On the gorgeous Friday of Memorial Day weekend, my partner and I set off to Portland. I had heard good things about the audiobook of World War Z and, knowing little about it except that people liked it and there were zombies, we downloaded it for the 3.5 hour drive.
[Note: An unabridged audiobook came out May 14 of this year but was not available for purchase on iTunes on Memorial Day weekend. Or I didn’t see it. Whatever. Either way, this article is primarily about the abridged version of the audiobook, which has been in the market since 2007.]
I do want to be clear about this up front: I like a LOT of this work, both the audiobook and the book. (After I finished listening to the audio, I ended up borrowing a copy to compare the two.) Brooks’ prose isn’t necessarily anything to write home about, but the level of research and commitment that he brought to this hypothetical situation is outstanding. I think that it achieves one of the most important objectives of science fiction, which is an earnest re-examination of our lives as they are through the lens of what they might become.
But (you knew there was a ‘but’ coming!), this achievement makes Brooks’s failures stand out in greater contrast.
Spoilers: There will be some about this work and the seminal zombie masterpiece, Night of the Living Dead.
Kate and I were very lucky to recently get our hands on an ARC of Untold, by Sarah Rees Brennan, the second book in the Lynburn Legacy series. I read Unspoken last year and told Kate to check it out, and we both LOVED it. I do not know what kind of bookstore sorcery Kate worked to get her hands on Untold, but she better keep working it.
Ok, but before we get to the magic of Untold, we need to talk about Unspoken. Let’s get down to it. Sarah Rees Brennan is a great author. Unspoken is full of elements that seem all too common in YA, and you think it’s going to be predictable. Then she flips everything on its head and events unfold in ways that are totally surprising, and yet seem like the only way any of it could possibly happen. Rees Breenan seems to get great glee out of setting up classic YA tropes and then wildly spiking them into a wonderful new direction. Continue reading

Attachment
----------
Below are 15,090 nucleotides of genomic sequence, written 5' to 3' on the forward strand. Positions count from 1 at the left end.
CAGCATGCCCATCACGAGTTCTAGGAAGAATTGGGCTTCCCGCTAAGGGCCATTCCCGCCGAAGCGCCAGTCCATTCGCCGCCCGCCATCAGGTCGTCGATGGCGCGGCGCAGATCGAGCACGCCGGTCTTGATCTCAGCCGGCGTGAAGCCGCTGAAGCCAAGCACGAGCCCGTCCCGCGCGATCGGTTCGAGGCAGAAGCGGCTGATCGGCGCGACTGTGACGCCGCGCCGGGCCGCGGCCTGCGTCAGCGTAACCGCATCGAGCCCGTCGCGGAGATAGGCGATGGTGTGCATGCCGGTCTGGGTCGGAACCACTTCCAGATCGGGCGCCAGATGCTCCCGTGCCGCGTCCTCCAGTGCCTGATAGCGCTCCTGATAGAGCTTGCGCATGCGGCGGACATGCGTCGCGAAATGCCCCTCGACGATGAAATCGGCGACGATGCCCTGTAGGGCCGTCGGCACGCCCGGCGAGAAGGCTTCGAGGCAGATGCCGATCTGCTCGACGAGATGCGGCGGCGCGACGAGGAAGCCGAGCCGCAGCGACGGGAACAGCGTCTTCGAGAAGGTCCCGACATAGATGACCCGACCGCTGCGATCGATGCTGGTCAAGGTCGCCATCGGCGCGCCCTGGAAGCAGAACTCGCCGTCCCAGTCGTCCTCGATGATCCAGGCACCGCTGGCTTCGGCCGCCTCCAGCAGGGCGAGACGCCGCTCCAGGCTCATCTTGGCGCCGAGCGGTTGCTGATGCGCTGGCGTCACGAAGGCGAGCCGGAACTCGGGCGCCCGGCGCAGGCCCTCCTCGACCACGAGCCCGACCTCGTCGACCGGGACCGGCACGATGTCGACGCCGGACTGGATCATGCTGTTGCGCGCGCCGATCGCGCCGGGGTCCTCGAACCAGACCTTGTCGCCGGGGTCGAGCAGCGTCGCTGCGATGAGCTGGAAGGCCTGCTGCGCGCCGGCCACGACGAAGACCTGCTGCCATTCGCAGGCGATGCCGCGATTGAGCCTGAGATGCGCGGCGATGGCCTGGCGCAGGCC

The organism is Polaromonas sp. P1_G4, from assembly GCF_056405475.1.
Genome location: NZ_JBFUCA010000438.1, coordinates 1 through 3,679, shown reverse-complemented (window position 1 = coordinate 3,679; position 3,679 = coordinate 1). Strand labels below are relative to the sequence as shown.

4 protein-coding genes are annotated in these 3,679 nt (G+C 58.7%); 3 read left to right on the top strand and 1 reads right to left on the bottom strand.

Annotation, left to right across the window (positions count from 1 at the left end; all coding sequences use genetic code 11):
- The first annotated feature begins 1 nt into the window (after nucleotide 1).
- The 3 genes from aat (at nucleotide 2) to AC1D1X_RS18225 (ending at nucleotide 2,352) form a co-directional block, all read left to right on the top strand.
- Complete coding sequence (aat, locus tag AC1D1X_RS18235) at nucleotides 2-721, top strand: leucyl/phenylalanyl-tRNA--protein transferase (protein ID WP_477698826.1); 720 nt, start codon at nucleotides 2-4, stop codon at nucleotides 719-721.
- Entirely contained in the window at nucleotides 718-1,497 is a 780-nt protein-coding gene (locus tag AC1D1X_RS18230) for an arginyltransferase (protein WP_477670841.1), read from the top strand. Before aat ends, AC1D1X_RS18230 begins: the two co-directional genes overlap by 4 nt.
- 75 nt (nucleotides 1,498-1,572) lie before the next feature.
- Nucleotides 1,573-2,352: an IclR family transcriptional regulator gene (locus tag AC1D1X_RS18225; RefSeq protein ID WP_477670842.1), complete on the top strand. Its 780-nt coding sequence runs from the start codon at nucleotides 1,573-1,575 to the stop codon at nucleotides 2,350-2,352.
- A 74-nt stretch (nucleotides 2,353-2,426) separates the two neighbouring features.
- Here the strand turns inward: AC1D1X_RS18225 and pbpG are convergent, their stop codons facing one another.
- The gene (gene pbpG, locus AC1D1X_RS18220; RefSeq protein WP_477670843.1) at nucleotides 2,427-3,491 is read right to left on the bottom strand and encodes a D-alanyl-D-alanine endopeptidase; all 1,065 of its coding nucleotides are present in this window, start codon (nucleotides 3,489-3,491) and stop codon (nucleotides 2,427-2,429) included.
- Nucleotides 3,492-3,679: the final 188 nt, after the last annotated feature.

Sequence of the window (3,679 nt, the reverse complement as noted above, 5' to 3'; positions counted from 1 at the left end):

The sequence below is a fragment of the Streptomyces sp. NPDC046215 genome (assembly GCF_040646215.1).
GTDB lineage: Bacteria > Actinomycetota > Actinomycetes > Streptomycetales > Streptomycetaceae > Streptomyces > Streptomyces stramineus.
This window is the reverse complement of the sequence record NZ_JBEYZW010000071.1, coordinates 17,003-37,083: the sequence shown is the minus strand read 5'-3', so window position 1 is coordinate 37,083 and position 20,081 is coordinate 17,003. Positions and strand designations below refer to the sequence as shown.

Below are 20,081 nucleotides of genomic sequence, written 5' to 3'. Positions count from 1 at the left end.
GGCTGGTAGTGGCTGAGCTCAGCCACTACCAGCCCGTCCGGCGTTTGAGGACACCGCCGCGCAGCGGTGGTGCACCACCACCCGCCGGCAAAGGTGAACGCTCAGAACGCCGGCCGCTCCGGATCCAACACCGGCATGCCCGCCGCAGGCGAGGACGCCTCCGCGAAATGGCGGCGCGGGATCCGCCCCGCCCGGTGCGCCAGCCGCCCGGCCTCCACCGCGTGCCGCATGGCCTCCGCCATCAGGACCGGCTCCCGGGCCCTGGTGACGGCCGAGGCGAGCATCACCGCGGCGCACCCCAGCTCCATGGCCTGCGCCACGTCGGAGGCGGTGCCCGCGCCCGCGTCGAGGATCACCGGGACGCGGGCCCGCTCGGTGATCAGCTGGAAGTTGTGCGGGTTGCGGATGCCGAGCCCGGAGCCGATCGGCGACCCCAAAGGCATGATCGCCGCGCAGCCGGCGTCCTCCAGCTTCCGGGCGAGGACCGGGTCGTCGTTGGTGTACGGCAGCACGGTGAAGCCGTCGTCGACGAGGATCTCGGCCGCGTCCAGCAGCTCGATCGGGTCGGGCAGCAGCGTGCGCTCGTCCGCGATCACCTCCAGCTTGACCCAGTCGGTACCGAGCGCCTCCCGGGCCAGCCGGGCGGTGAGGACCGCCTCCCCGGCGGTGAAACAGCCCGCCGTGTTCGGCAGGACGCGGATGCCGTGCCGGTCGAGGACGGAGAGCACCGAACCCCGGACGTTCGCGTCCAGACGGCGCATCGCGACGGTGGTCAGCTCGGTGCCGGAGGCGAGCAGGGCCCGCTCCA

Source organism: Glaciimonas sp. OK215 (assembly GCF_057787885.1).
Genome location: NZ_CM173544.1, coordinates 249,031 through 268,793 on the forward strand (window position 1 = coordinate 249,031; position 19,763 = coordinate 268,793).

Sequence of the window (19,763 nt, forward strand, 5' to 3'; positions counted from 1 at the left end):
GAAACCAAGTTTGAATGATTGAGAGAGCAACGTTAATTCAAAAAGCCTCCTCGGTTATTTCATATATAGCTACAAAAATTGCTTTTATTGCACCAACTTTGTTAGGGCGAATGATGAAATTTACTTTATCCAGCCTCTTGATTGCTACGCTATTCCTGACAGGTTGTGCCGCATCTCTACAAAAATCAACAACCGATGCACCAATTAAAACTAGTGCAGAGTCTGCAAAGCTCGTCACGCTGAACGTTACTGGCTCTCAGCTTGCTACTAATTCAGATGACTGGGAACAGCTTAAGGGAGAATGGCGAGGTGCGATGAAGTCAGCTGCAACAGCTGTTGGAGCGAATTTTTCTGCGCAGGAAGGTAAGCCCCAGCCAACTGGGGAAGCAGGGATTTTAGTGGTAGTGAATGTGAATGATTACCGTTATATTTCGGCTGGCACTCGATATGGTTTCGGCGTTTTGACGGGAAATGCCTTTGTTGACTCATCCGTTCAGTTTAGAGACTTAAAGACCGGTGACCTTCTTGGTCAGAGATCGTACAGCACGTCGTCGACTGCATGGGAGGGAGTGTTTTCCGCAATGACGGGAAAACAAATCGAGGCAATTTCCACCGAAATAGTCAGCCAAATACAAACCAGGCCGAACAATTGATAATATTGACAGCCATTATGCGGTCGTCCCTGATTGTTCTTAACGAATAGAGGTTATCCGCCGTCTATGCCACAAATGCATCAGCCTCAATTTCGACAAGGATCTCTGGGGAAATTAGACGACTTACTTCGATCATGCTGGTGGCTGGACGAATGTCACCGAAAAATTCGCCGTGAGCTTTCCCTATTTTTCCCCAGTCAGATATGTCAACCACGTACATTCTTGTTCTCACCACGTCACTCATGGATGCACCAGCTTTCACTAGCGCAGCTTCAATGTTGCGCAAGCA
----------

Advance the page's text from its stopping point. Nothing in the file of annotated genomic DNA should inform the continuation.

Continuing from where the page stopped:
In the interest of full disclosure, know that I read this book as an Advance Reader’s Copy (ARC) that I did not have to pay for. Also in the interest of full disclosure, I work in a bookstore, where our basement is periodically overflowing with ARCs. The fact that the book was free doesn’t influence my review; we get sent a lot of terrible books, and I won’t tell you to go read any of those.
Also, I won’t spoil anything that isn’t revealed in the first chapter or on the back of the cover.
The Penguin rep for our store gave this book to me when I asked if she had any recommendations for new, non-fantasy young adult books. Reps tend to be pretty intense about books that they like, which only makes sense – after all, their job is to talk people into buying books. However, she was even more excited than usual about this book. Plus, she compared it to After Iris by Natasha Farrant (another recent middle-grade novel that I loved), AND THEN SAID THAT THIS WAS BETTER.
To be honest, I assumed that part was a bit of rep-ish BS. It wasn’t.